Nahko discusses solo album, two nights with Medicine for the People at Belly Up Aspen
IF YOU GO …
Who: Nahko and Medicine for the People
Where: Belly Up Aspen
When: Wednesday, Aug. 29 & Thursday, Aug. 30, 8:30 p.m.
How much: $35/general admission; $60/reserved seats
Tickets: Belly Up box office; bellyupaspen.com
Digging into his song archives and rekindling memories of a pivotal time in his early adulthood led Nahko — frontman for the band Nahko and Medicine for the People — on a journey of self-discovery last year.
He then brought his fans along, opening up on the revelatory and personal debut solo album “My Name is Bear” and a short-story collection of the same name.
“I really went deep into remembering that time frame and remembering the transition I was going through and the craziness that I was living at that time,” Nahko said in a recent interview from a tour stop in Michigan.
The project focused on a three-year period for Nahko, from age 18 to 21 — just before he formed his band — when he hitchhiked around the U.S. and wrote music and eventually met his birth mother for the first time. Adopted as a child, he’d been raised as “David,” but at the end of this transformative period and learning about his Native American heritage, he reclaimed his native Nahko name and formed Medicine for the People.
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In the spring of 2017, he dug through his notebooks and his cassette tape recordings from that time to make “My Name is Bear.” He’s re-recorded these deeply personal songs in intimate folk arrangements.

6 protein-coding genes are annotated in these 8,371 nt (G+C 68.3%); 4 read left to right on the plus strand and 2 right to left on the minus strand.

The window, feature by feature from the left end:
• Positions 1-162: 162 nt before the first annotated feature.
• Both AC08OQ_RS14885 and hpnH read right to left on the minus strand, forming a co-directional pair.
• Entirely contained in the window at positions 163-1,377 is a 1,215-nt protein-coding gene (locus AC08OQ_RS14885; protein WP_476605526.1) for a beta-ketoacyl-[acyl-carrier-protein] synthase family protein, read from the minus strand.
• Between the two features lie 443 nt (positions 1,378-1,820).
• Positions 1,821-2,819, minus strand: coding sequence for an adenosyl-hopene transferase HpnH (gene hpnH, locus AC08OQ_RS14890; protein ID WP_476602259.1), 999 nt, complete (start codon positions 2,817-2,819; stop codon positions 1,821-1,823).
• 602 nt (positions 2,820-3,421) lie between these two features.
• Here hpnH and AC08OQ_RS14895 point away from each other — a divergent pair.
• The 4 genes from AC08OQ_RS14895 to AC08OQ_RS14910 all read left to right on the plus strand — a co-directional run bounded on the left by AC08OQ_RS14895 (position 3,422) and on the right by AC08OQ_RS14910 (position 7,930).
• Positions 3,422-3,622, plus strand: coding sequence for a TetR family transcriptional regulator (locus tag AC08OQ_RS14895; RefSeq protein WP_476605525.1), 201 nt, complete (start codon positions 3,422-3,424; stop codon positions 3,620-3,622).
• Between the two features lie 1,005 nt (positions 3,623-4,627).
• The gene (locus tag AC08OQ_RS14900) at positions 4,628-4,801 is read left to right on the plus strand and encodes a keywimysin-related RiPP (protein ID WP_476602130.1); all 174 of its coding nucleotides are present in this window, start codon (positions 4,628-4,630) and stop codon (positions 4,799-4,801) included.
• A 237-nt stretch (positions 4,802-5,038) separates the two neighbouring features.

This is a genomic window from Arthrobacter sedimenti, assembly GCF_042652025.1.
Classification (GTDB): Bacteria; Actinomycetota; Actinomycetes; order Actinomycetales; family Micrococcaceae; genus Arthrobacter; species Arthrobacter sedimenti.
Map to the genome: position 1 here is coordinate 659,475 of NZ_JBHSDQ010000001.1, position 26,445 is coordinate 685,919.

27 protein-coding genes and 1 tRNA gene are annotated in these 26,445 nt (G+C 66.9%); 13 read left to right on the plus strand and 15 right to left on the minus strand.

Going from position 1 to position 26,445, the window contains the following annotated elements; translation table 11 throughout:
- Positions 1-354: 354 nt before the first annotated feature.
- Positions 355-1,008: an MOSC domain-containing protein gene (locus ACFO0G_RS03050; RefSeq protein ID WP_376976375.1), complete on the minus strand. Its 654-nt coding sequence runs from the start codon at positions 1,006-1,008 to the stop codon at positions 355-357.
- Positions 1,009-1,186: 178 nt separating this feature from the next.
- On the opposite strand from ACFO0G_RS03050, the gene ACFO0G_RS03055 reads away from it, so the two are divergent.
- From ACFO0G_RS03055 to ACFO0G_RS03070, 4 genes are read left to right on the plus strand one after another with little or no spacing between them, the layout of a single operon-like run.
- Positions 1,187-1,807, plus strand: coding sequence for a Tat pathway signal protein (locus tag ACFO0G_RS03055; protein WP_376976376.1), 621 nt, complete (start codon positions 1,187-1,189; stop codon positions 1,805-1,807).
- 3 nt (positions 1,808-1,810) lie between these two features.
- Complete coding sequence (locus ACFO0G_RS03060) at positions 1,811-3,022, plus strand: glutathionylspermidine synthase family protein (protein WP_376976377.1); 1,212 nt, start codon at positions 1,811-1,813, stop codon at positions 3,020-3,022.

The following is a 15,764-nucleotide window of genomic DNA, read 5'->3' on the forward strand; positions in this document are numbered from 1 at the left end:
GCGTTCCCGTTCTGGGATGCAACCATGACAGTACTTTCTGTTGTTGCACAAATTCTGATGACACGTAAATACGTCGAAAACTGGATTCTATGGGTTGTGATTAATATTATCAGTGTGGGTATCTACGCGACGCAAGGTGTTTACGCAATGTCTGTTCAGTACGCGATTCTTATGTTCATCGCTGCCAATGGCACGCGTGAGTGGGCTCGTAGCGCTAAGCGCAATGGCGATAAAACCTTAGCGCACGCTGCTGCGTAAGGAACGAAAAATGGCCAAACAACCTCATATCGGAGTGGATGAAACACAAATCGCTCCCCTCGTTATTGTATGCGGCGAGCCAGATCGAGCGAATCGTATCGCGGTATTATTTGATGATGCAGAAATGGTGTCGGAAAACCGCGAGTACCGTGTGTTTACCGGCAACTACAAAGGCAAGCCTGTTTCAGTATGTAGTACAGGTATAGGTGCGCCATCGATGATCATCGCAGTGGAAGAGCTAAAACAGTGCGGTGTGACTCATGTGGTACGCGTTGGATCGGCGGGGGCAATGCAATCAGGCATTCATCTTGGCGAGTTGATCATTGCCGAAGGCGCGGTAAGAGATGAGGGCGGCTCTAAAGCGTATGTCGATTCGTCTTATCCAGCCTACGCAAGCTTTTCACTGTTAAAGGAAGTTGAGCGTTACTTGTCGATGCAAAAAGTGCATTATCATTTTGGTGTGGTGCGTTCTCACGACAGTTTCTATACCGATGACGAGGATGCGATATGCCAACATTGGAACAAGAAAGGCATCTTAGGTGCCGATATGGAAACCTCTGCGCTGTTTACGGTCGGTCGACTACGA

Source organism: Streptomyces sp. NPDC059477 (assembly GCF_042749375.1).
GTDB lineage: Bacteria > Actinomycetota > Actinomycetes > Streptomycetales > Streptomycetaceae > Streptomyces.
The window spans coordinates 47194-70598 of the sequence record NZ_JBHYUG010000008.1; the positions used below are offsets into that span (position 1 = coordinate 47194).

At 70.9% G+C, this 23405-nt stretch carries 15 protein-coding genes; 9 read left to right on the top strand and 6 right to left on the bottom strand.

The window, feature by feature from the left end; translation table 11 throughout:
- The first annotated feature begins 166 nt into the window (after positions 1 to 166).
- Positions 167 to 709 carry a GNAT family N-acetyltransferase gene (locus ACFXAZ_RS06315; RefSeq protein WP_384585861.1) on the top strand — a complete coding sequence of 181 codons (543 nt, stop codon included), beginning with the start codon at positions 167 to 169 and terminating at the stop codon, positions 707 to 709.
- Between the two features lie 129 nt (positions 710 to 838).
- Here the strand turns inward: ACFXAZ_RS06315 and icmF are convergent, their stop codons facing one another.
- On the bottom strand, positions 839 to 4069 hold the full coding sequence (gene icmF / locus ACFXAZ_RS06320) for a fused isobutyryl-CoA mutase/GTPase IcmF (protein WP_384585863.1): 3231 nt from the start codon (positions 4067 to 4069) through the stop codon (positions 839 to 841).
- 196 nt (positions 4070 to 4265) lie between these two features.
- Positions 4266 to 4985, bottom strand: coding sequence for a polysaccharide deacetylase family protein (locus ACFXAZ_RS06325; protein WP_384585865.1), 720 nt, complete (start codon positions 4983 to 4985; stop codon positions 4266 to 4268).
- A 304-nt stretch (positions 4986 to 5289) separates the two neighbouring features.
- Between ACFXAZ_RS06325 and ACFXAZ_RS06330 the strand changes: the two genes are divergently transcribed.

“I’m glad I did it now and not 10 years from now,” Nahko, now 32, said with a laugh. “I’d rather remember 10 years ago than try to remember 20 years ago. I’m trying to get ahead of the game before I start losing my memories.”
The record includes interludes from those original recordings, along with deeply personal songs like “Early February,” about meeting his birth mother for the first time, songs marking milestones of his youth like experimenting with psychedelic drugs and road-tripping to Burning Man for the first time, and early stabs at political writing such as “Die Like Dinoz,” a love story about dinosaurs doomed by climate change.
Nahko had been planning to polish this material for years, but kept it on the back burner as his Medicine for the People collective took off and gained a massive following for its blend of folk, rock, world music and hip-hop (Nahko has taken to calling it “thump-hop”).
“I was waiting for an appropriate time to do it,” he said. “And last spring I was like, ‘OK, I think I’ve got some time now.’”
He and the band have adapted the mostly acoustic solo material for rocking full-band treatments, and this summer have been playing those songs alongside material from its three full-band records.
They’ll play a two-night run at Belly Up Aspen today and Thursday.
“It’s great having a collage of our work and being able to play it and just create cool sets and cool vibes,” Nahko said. “It’s super fun.”
And the process of self-examination is ongoing for Nahko. He recently got his hands on a few more old hard drives that hold yet more old songs on them. He’s now mining those for a planned second volume of solo material.